Facebook patents ‘skin smoothing’ and karaoke features for live video


Facebook may have some new live streaming features up its sleeve.
Facebook may have some new live streaming features up its sleeve.

Image: Getty Images/sean gallup

Who needs a skincare regimen when you have Facebook?

Two new patents — which were filed by the Menlo Park-based company last year but made public today — hint at new features that may be coming to a live stream near you. And one of them might help cover up all those “perceived imperfections.” (Facebook’s words, not ours.)

The first patent describes a process for “smoothing or softening skin appearance in videos or images in real-time.” The concept is similar to selfie filters that create that glowing, airbrushed look, but would work in real time during a live stream. The software would be able to make “perceived imperfections,” such as “skin blemishes, wrinkles, discolorations, [and] uneven surfaces” less noticeable, according to the filing.

Furthermore, it would be able to do so ” without removing desirable image details, such as the edges/boundaries of a person’s face, eyes, nose, lips, mouth, ears, hair, and/or other facial features.”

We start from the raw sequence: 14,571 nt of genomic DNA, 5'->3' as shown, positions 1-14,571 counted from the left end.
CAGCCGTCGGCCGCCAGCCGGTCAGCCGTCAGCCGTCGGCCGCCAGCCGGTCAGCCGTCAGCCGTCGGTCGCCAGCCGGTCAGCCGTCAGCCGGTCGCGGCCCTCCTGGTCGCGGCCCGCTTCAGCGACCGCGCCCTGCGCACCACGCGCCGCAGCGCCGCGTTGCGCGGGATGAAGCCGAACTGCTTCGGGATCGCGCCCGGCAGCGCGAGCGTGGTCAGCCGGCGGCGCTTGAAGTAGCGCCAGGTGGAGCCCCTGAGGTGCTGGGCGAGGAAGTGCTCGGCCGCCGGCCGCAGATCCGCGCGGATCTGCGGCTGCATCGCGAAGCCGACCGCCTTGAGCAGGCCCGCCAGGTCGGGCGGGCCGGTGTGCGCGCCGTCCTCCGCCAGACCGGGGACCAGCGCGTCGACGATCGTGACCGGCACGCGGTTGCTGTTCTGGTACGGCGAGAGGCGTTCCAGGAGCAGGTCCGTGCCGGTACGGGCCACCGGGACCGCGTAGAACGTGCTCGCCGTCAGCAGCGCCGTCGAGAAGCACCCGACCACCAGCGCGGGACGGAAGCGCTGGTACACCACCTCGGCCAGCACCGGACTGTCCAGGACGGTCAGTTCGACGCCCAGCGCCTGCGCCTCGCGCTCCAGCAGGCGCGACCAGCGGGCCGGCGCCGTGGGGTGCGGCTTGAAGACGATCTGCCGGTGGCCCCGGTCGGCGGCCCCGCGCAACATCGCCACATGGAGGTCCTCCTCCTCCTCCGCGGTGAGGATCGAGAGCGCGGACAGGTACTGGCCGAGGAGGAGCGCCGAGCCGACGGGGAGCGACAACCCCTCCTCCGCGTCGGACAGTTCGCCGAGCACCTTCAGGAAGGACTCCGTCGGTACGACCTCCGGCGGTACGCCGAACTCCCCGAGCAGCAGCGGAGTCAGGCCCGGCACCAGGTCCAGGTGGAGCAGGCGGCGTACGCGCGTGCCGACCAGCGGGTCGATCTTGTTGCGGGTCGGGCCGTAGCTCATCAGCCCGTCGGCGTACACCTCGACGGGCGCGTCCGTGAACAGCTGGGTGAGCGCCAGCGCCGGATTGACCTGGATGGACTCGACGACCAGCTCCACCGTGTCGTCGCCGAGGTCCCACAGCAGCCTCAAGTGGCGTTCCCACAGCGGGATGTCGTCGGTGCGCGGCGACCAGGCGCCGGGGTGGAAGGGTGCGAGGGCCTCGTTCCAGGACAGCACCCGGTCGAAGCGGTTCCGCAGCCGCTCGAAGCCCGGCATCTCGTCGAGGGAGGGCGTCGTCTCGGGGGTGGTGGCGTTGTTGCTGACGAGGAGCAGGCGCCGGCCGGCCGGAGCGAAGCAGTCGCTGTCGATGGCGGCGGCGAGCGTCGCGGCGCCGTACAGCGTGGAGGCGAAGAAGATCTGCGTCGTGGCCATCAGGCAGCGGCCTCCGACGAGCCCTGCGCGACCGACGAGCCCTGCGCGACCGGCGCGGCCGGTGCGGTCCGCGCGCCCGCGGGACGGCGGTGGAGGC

Example images of the before and after effects of such a feature can be seen below.

Before.

Before.

After. Thanks, Facebook.

After. Thanks, Facebook.

In another patent released Thursday, Facebook describes a feature that could essentially act as a teleprompter for live video streaming.

Described in the patent as “Facebook Live Notes,” the feature would let the person broadcasting the livestream create preset notes they could view while they are streaming. These could be everything from reminders to full-on scripts, which would create a teleprompter-like effect.

“This functionality may allow the user to deliver a live broadcast with the aid of a prepared script using a single device and to read the script while looking in the direction of an I/O device capturing a video of the user,” the filing says.

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The patent also hints at another potential use for the tech: karaoke. Though the text of the patent doesn’t reference karaoke, it does make several references to song lyrics and the word “karaoke” is used in one of the accompanying images.

That’s a long way off from a full-fledged karaoke feature, and it’s worth noting that not everything Facebook patents becomes a consumer-facing feature. But these patent filings at least open the door for Facebook to make streaming a little less intimidated for everyone who’s been hesitant to go live.

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